Russia unfazed by threats of sanctions ahead of Crimea referendum

Russian officials are already making plans for the annexation of Crimea ahead of a referendum on the issue in the southern Ukrainian peninsula on Sunday. Officials are defiant against the threat of sanctions by the United States and European Union, saying the impacts on Russia will be insignificant. Ekaterina Danilova reports.


Russian troops reportedly began amassing at the border with Ukraine yesterday. Today U.S. Secretary of State John Kerry met with Russian Foreign Minister Sergei Lavrov in London. After the meeting, Lavrov said that they didn’t managed to overcome disagreements regarding Crimea. He added that Russia doesn’t have plans for a military entry into the Eastern part of Ukraine.

The United States has recognized the new government in Ukraine, which took power after weeks of street protests in Kiev. The Russian government calls the new administration there illegitimate. At the same time, Western countries seem unlikely to recognize the results of the Russian-backed referendum in Crimea should voters in the strategic peninsula choose to join Russia.

The U.S. and EU are threatening economic sanctions if Russia annexes Crimea, but some Russian experts doubt serious sanctions will be applied.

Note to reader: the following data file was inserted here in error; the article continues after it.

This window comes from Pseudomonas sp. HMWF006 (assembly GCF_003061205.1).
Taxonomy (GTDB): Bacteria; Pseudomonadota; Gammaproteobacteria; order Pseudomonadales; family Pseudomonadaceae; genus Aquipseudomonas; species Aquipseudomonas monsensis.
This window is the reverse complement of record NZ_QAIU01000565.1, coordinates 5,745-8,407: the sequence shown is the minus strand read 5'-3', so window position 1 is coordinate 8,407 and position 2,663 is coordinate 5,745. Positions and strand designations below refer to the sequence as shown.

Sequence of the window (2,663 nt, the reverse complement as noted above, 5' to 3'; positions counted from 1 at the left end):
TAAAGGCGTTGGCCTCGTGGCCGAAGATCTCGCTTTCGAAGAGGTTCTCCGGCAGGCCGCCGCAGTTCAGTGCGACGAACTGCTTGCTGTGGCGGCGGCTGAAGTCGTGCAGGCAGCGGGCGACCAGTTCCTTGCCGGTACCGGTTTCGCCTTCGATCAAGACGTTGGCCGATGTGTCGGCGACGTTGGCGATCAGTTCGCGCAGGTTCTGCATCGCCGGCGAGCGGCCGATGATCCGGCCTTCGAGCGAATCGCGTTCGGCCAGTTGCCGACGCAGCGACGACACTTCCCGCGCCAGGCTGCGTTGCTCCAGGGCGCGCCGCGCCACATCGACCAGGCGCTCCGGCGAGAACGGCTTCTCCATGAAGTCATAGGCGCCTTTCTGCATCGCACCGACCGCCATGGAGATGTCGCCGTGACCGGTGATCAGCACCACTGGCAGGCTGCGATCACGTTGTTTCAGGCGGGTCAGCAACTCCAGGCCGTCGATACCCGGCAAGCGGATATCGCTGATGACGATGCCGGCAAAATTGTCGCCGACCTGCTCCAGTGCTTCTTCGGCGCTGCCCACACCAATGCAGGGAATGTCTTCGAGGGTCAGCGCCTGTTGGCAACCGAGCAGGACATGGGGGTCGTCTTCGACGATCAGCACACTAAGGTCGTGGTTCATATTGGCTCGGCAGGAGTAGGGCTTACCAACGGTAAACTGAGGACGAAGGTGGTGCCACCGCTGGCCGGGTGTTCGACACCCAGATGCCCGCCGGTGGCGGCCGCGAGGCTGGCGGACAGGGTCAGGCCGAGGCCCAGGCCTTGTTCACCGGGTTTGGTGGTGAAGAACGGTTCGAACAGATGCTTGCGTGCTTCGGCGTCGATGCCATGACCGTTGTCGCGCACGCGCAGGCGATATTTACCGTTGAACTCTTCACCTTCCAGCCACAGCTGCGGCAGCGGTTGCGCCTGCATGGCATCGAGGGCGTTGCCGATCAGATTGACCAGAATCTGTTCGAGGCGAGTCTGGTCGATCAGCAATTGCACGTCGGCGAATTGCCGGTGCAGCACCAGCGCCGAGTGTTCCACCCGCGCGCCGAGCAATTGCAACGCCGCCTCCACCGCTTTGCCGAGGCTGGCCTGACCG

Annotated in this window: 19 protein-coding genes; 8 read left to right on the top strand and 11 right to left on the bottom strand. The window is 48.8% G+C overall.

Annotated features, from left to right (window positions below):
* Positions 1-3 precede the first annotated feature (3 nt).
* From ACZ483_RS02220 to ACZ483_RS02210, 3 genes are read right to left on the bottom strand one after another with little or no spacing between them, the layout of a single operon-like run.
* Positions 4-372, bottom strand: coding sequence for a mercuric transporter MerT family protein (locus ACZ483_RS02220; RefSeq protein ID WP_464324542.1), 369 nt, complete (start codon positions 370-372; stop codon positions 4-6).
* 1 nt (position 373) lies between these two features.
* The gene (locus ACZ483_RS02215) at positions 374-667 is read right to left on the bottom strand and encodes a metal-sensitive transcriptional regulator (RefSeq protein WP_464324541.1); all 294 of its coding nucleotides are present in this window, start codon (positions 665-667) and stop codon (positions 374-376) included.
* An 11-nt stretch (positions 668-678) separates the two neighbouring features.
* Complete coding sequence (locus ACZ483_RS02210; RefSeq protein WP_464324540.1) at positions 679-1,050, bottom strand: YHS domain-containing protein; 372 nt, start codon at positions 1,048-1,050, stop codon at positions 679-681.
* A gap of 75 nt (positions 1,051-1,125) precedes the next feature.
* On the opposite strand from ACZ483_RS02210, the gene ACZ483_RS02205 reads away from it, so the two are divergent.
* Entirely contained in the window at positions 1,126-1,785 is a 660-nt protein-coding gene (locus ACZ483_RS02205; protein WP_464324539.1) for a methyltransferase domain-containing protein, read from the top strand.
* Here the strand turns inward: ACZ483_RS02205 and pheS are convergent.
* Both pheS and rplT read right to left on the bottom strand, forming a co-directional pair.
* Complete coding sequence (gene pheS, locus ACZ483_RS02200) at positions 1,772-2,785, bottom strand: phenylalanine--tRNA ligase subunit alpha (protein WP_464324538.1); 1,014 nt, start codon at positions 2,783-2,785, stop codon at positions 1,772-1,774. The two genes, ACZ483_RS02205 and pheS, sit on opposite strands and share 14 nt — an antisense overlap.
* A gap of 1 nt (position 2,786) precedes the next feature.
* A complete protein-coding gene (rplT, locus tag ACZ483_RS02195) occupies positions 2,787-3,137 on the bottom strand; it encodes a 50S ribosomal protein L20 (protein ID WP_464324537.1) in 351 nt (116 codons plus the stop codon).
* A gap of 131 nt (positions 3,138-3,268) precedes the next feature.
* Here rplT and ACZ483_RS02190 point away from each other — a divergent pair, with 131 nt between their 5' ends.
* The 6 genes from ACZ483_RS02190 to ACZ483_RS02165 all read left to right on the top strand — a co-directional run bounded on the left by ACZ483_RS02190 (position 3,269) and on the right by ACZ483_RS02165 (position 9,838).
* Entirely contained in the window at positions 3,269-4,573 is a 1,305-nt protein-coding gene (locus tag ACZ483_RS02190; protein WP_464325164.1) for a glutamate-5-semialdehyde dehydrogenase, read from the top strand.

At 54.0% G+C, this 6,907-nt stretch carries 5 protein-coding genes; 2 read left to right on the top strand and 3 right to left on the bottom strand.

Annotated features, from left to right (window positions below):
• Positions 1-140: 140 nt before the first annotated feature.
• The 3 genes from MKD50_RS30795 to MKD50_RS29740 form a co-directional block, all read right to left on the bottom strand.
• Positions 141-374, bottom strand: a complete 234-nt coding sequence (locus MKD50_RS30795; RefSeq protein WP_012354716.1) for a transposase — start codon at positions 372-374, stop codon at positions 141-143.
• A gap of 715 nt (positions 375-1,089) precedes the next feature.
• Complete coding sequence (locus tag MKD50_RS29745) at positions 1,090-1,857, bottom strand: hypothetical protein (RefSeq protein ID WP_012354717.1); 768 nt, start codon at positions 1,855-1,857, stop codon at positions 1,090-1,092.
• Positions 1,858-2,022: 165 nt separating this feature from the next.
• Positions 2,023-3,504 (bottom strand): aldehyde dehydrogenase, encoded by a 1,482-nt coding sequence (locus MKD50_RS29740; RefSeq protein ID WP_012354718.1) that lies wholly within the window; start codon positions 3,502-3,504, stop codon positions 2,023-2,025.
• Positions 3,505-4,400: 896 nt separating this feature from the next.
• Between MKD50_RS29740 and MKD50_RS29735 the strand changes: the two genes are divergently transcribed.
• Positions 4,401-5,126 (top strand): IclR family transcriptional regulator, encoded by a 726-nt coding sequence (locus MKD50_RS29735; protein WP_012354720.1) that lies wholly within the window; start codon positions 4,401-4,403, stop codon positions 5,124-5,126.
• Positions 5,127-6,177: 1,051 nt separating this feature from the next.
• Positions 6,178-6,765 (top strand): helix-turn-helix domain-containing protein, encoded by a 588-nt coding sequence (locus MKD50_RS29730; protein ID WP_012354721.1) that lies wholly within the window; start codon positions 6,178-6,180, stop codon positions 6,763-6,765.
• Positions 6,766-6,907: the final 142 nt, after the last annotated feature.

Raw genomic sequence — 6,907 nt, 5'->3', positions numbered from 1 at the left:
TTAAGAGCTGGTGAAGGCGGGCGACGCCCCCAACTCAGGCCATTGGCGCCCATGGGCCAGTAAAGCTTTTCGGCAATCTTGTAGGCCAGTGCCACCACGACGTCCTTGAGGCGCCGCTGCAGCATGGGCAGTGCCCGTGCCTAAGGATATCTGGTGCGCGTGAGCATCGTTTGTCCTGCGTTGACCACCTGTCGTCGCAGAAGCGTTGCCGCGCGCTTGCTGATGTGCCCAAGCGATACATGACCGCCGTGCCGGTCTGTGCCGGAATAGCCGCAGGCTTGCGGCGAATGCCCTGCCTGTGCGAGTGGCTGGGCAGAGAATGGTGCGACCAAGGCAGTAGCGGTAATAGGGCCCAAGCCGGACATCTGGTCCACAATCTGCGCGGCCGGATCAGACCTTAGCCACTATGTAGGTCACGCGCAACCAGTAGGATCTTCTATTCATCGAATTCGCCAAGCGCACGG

Alexey Mukhin, director of the “Center of Political Information” Consulting company, says he doesn’t think there’s enough support for sanction among EU nations. “As of yet, we’re only seeing the cancellation of some trade talks between Russia anf the U.S.” said Mukhin. “There is no concrete things yet. And it’s the good news.”

Others say that even if sanctions are approved, they will likely only pose a small threat to the Russian economy.

Aza Migranyan, head of the economy department at the Institution of CIS States, says the political fallout over Ukraine is already having negative effects on the Russian stock market and currency: “We have already felt this influence on the third of March, when there was so-called ‘Black Monday’ and I assure you we will feel this next Monday.”

Even if U.S. and EU sanction are applied, Migranyan cites Iran as an example of how countries can circumvent the worst effects of sanctions.

International observers have already arrived in Ukraine in preparation for Sunday’s referendum.

On Saturday, anti-war rallies are planned in Moscow and St. Petersburg.

EU ministers will meet in Brussels on Monday, where they are expected to weigh the possibilities of introducing an embargo on the export of weapons to Russia, freezing Russian officials’ bank accounts abroad and prohibiting their entry to EU states.

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